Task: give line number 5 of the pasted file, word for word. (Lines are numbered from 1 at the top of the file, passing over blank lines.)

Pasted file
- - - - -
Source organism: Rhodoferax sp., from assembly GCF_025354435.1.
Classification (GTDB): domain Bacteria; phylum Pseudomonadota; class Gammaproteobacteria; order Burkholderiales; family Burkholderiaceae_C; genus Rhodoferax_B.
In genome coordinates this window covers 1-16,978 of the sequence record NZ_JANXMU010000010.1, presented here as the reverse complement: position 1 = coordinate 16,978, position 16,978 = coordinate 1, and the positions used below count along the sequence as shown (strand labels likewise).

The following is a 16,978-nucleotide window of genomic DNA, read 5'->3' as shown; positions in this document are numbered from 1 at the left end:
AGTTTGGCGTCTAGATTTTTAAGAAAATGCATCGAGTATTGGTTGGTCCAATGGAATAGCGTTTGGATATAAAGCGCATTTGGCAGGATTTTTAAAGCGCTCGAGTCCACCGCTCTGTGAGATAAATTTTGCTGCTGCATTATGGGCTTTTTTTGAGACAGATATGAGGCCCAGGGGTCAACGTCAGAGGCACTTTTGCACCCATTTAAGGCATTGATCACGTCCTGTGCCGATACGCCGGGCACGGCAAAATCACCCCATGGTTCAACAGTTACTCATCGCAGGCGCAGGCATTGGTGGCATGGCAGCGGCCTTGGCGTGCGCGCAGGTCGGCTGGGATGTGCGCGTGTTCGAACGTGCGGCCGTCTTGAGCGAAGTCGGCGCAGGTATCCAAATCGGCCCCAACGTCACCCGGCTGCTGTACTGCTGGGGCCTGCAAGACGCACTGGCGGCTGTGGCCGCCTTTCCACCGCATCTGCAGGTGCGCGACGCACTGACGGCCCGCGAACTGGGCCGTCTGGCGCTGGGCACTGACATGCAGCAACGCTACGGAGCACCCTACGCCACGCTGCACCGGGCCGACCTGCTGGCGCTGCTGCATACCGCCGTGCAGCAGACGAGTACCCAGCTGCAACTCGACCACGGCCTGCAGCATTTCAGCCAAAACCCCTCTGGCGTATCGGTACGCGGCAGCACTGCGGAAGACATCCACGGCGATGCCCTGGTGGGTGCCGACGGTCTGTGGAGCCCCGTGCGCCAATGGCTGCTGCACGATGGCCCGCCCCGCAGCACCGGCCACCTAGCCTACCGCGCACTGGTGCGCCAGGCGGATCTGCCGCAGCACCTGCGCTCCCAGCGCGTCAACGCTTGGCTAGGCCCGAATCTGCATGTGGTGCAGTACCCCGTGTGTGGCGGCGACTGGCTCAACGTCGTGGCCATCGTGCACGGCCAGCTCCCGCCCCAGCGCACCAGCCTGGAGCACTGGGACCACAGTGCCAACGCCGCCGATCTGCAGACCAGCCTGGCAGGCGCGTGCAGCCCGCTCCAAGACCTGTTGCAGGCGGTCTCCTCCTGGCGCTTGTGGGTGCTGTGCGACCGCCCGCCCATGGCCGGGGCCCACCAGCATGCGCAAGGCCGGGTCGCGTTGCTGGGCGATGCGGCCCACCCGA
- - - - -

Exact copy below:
AGTTTGGCGTCTAGATTTTTAAGAAAATGCATCGAGTATTGGTTGGTCCAATGGAATAGCGTTTGGATATAAAGCGCATTTGGCAGGATTTTTAAAGCGCTCGAGTCCACCGCTCTGTGAGATAAATTTTGCTGCTGCATTATGGGCTTTTTTTGAGACAGATATGAGGCCCAGGGGTCAACGTCAGAGGCACTTTTGCACCCATTTAAGGCATTGATCACGTCCTGTGCCGATACGCCGGGCACGGCAAAATCACCCCATGGTTCAACAGTTACTCATCGCAGGCGCAGGCATTGGTGGCATGGCAGCGGCCTTGGCGTGCGCGCAGGTCGGCTGGGATGTGCGCGTGTTCGAACGTGCGGCCGTCTTGAGCGAAGTCGGCGCAGGTATCCAAATCGGCCCCAACGTCACCCGGCTGCTGTACTGCTGGGGCCTGCAAGACGCACTGGCGGCTGTGGCCGCCTTTCCACCGCATCTGCAGGTGCGCGACGCACTGACGGCCCGCGAACTGGGCCGTCTGGCGCTGGGCACTGACATGCAGCAACGCTACGGAGCACCCTACGCCACGCTGCACCGGGCCGACCTGCTGGCGCTGCTGCATACCGCCGTGCAGCAGACGAGTACCCAGCTGCAACTCGACCACGGCCTGCAGCATTTCAGCCAAAACCCCTCTGGCGTATCGGTACGCGGCAGCACTGCGGAAGACATCCACGGCGATGCCCTGGTGGGTGCCGACGGTCTGTGGAGCCCCGTGCGCCAATGGCTGCTGCACGATGGCCCGCCCCGCAGCACCGGCCACCTAGCCTACCGCGCACTGGTGCGCCAGGCGGATCTGCCGCAGCACCTGCGCTCCCAGCGCGTCAACGCTTGGCTAGGCCCGAATCTGCATGTGGTGCAGTACCCCGTGTGTGGCGGCGACTGGCTCAACGTCGTGGCCATCGTGCACGGCCAGCTCCCGCCCCAGCGCACCAGCCTGGAGCACTGGGACCACAGTGCCAACGCCGCCGATCTGCAGACCAGCCTGGCAGGCGCGTGCAGCCCGCTCCAAGACCTGTTGCAGGCGGTCTCCTCCTGGCGCTTGTGGGTGCTGTGCGACCGCCCGCCCATGGCCGGGGCCCACCAGCATGCGCAAGGCCGGGTCGCGTTGCTGGGCGATGCGGCCCACCCGA